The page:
Fischer urges Congress to expand Fed's mandate

  • New York Times
  • July 10, 2014 - 9:24 PM

Stanley Fischer, the Federal Reserve’s new vice chairman, said Thursday that Congress should consider making financial stability an explicit priority of the central bank and other financial regulators.

The Fed, which has operated since the 1970s under a dual mandate to control inflation and maximize employment, has greatly increased its focus on the health of financial markets since the 2008-09 financial crisis. Fischer said a mandate could reinforce that shift and “contribute to increasing financial and economic stability.”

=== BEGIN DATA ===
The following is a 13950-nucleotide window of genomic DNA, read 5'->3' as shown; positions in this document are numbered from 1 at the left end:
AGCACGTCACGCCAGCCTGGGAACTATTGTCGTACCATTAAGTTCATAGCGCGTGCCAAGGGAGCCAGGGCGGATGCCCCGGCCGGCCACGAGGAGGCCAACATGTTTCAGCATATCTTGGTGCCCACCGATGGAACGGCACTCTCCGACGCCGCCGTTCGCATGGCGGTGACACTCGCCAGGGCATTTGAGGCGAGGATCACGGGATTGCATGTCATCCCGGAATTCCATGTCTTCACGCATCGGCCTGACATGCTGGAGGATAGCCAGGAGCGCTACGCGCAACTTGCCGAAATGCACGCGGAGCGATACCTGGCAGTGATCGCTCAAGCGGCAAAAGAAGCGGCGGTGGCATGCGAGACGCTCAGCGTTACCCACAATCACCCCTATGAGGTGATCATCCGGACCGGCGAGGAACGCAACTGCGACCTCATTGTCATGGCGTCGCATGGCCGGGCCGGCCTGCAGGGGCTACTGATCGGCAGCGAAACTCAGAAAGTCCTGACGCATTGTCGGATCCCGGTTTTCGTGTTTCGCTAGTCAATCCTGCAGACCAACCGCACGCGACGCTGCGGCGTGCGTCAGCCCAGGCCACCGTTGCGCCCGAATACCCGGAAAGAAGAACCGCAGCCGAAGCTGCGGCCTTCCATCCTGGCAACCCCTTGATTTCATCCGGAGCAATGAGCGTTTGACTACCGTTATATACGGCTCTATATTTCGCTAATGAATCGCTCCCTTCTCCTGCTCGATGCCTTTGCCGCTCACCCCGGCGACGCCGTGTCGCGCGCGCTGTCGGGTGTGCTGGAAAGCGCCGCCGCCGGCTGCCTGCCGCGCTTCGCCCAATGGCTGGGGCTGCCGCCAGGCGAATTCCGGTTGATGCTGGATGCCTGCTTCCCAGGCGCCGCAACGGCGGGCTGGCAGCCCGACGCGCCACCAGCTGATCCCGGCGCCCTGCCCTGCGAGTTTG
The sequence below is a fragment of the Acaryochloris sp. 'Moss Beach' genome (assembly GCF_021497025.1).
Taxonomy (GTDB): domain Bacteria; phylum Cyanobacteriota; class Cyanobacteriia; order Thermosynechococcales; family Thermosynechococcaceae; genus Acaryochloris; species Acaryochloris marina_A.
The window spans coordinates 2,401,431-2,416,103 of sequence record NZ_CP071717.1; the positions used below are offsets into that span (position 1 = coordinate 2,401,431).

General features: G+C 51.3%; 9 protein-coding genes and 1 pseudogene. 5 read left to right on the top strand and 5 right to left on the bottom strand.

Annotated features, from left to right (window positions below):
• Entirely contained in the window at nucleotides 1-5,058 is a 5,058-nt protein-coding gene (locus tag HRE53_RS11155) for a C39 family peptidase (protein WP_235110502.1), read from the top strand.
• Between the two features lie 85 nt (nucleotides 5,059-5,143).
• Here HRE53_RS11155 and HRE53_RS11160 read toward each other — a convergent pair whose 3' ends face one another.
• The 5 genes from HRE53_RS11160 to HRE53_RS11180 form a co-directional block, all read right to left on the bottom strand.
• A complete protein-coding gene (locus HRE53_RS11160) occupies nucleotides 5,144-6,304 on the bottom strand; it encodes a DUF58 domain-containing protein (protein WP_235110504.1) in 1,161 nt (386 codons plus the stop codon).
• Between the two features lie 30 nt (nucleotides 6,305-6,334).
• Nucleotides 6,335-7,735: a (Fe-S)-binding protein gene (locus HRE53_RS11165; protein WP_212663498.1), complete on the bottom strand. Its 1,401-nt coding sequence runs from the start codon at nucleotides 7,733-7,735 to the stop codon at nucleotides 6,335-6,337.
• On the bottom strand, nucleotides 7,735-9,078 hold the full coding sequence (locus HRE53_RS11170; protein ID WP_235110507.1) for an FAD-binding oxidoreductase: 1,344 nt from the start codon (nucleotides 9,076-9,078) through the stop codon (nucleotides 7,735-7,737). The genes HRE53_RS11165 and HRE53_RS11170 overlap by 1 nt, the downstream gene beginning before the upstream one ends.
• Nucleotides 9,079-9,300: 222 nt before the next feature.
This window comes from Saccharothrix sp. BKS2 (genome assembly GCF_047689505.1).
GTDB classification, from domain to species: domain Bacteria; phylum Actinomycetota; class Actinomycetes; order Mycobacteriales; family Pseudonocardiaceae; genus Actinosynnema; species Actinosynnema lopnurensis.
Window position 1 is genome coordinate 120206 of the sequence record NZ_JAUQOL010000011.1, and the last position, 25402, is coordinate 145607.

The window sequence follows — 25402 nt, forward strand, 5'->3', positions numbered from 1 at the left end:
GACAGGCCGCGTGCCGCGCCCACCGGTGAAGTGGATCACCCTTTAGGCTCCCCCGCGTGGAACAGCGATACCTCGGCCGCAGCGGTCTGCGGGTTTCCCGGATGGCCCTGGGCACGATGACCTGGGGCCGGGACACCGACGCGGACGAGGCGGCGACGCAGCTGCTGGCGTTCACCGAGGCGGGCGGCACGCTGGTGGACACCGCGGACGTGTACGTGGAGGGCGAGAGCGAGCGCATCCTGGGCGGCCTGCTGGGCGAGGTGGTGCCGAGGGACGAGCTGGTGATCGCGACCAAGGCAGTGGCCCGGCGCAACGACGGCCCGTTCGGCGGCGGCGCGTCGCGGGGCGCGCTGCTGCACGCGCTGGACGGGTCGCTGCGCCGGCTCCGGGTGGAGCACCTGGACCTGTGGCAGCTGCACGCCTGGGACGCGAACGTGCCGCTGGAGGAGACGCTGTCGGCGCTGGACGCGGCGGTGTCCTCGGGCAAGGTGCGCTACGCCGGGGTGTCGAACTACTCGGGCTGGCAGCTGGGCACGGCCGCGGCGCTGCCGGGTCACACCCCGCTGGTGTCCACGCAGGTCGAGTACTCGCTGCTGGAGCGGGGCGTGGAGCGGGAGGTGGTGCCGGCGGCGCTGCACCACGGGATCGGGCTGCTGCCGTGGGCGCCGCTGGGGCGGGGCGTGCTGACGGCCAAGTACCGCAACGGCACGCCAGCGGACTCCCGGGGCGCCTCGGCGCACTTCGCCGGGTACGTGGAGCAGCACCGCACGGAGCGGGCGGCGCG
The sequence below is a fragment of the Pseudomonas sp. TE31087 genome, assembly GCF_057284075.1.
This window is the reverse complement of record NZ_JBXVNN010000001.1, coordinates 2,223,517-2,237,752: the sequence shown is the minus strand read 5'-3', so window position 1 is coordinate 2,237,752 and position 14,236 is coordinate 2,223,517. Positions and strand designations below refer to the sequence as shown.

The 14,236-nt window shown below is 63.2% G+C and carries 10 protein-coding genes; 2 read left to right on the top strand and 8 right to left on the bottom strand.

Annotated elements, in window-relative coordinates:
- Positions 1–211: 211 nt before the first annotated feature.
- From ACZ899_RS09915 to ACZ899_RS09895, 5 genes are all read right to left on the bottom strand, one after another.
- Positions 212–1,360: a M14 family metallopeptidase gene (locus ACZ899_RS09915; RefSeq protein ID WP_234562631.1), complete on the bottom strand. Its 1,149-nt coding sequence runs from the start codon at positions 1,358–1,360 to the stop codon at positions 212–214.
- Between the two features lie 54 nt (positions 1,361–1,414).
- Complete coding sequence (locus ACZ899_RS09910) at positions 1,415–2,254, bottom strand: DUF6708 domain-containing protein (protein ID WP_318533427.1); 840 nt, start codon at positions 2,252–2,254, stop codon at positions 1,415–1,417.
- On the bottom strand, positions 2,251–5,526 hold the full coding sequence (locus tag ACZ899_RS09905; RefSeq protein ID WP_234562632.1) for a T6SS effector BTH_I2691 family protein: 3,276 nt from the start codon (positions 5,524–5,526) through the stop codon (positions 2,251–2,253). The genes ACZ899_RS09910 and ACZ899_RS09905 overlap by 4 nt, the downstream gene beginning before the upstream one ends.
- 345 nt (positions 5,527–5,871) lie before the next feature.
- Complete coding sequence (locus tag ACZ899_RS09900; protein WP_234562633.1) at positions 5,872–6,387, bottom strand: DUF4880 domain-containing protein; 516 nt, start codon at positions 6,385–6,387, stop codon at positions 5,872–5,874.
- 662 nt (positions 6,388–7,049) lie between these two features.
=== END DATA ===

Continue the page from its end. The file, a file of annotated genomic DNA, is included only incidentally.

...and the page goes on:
Fischer, in his first ­public remarks since the Senate confirmed him last month, said the government has made “significant progress” in improving financial regulations since 2008, but he cautioned that important tasks remain incomplete, like ensuring that large banks can be dismantled safely if they fail. He addressed a meeting of the National Bureau of Economic Research, in Cambridge, Mass.

Fischer described stronger capital rules, which limit ­borrowing by banks, as the area of clearest improvement, saying that they have reduced the risk of bank failures. But he raised doubts that regulations will be able to prevent future asset bubbles. He said the Bank of Israel under his leadership had used such tools with limited success to restrain real estate investment.

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